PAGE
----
The presentation of the surveys was randomly ordered for each participant. Reminders to complete the questionnaires were sent to contacts at regular intervals during a two-month data collection period.


In cases without complete data for all explicit and implicit measures, participants' data were removed from analysis in order to eliminate variations in the sample size included in analyses and to ensure the integrity of the results. Number of valid cases, the mean score for the explicit measures, and the mean D value for the IATs, and the standard deviations for each of the measures are provided (Table 1).

In order to test for normality of data distribution, the one-sample Kolmogorov-Smirnov test was conducted for the self-report measures, and for the response latencies in the IAT, with all measures evidencing distributions that were not significantly different from normal.

In the current sample ATIAS scores ranged from 25 to 109, with higher scores reflecting higher levels of negative attitudes towards Aboriginal Australians. Two-thirds (67.5%) of the sample scored below the midpoint, thereby reporting a positive attitude towards Indigenous Australians. In the current sample, scores on the MRS ranged from -11 to +7, with 76% scoring zero or below, indicating they held a positive attitudes towards Aboriginal Australians. In the current sample, D ranged from -1.91 to .74 for the Caucasian and Aboriginal Australian IAT, with the D values in the current sample suggesting that 52% had positive attitudes towards Aboriginal Australians. Of the remaining sample, 1.2% exhibited no preference of association (ie D=0.00), while 47% of participants exhibited a negative prejudicial attitude towards Aboriginal Australians (Table 2). Compared with the IAT, both the ATIAS (χ2=11.45; df=2; p <.01) and MRS (χ2=23.80; df=2; p <.001) identified significantly fewer people having a negative attitudes towards Aboriginal Australians.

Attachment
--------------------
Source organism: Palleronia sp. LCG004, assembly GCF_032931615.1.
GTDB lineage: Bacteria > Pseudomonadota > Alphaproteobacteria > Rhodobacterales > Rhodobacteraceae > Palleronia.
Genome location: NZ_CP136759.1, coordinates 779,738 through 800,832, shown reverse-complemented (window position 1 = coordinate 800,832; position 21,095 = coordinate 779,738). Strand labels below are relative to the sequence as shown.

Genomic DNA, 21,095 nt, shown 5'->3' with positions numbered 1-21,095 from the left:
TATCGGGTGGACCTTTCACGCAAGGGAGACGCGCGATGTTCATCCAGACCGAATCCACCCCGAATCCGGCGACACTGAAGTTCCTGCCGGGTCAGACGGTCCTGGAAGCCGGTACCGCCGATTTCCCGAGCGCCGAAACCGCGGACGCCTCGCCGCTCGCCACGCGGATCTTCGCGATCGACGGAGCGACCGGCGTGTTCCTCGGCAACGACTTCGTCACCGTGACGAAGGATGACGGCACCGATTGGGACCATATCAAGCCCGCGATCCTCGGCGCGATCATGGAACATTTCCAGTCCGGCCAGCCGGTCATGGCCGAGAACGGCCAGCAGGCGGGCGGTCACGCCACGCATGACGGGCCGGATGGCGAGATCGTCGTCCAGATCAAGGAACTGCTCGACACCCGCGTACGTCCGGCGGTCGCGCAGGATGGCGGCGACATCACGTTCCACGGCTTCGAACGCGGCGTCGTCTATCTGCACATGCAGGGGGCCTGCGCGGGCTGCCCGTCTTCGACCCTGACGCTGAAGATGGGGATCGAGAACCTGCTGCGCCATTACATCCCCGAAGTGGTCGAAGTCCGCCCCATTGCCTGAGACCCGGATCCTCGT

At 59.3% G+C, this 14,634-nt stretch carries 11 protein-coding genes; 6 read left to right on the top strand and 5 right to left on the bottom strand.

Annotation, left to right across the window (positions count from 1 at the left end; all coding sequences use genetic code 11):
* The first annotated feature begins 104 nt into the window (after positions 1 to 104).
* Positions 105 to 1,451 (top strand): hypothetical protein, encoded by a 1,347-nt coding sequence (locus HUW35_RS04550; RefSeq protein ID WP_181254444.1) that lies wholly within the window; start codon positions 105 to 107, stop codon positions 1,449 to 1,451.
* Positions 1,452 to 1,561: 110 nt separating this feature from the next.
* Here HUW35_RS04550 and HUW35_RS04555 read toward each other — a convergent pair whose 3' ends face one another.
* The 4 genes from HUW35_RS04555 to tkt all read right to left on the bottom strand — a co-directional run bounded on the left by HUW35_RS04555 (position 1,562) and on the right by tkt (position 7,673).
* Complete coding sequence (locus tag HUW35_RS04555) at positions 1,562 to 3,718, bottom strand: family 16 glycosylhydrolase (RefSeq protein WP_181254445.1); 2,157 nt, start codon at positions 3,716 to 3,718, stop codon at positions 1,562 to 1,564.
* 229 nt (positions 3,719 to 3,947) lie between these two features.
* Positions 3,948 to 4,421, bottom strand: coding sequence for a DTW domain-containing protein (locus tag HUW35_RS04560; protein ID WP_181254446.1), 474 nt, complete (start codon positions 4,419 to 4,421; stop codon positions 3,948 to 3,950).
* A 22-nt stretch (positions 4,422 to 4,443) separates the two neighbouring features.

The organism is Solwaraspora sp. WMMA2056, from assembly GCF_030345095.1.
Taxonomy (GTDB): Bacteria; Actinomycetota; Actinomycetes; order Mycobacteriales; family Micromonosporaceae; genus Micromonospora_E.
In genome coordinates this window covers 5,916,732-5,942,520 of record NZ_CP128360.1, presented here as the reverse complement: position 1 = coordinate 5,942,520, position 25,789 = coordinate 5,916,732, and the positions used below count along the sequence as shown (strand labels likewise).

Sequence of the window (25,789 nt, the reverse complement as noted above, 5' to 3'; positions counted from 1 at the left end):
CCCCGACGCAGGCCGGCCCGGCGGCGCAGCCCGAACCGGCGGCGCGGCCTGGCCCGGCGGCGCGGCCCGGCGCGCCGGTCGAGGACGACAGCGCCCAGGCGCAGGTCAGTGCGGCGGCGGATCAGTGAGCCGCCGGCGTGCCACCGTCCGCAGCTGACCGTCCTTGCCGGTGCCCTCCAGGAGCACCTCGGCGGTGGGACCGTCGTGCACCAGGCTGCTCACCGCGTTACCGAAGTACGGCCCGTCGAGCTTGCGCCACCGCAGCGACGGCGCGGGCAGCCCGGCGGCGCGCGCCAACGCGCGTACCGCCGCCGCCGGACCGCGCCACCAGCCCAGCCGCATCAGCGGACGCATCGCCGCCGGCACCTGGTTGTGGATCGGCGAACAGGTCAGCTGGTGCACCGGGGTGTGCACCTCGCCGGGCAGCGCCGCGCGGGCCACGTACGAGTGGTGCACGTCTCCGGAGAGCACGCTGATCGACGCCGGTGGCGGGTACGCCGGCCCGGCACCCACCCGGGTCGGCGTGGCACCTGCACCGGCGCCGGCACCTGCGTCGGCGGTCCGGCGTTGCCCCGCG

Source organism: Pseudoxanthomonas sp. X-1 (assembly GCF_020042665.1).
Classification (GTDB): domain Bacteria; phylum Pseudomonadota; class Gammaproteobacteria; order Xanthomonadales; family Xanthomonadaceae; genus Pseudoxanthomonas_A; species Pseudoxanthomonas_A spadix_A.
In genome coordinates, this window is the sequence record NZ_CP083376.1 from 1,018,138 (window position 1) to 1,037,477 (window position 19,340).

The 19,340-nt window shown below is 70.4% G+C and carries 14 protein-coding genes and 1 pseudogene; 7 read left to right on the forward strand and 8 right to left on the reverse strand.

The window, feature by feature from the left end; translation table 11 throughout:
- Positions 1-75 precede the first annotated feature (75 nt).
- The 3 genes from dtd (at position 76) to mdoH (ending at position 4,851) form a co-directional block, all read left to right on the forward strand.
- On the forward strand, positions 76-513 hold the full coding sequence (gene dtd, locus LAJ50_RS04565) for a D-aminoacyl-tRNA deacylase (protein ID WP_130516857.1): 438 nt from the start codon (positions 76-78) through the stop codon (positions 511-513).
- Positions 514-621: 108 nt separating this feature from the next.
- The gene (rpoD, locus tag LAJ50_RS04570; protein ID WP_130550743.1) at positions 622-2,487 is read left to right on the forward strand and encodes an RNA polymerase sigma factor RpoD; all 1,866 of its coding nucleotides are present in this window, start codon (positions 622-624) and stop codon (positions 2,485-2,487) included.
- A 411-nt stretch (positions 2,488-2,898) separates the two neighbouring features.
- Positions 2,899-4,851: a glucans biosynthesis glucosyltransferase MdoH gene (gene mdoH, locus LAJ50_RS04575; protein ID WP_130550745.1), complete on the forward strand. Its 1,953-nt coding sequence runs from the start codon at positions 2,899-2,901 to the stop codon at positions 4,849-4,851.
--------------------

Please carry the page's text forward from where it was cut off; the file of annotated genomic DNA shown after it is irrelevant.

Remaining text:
Table 2: Summary comparison of percentage of sample that was
low, neutral, or high on prejudice towards Indigenous Australians

Demographic characteristics and attitudes

There was no significant relationship for sex or age and responding to either the explicit or implicit measures. However, there was an effect of education, with participants with a TAFE qualification as their highest level of attainment exhibiting relatively more prejudice on both the ATIAS and MRS (F(3,81)=4.29 and F(3, 81)= 6.57 respectively) than those with higher levels of educational attainment; there was no significant relationship between IAT and education. It was also noted that individuals with English as their second language took significantly longer to respond to items on the ATIAS (t(81)= -2.71 respectively), but there was no evidence of this effect for the MRS or the IAT.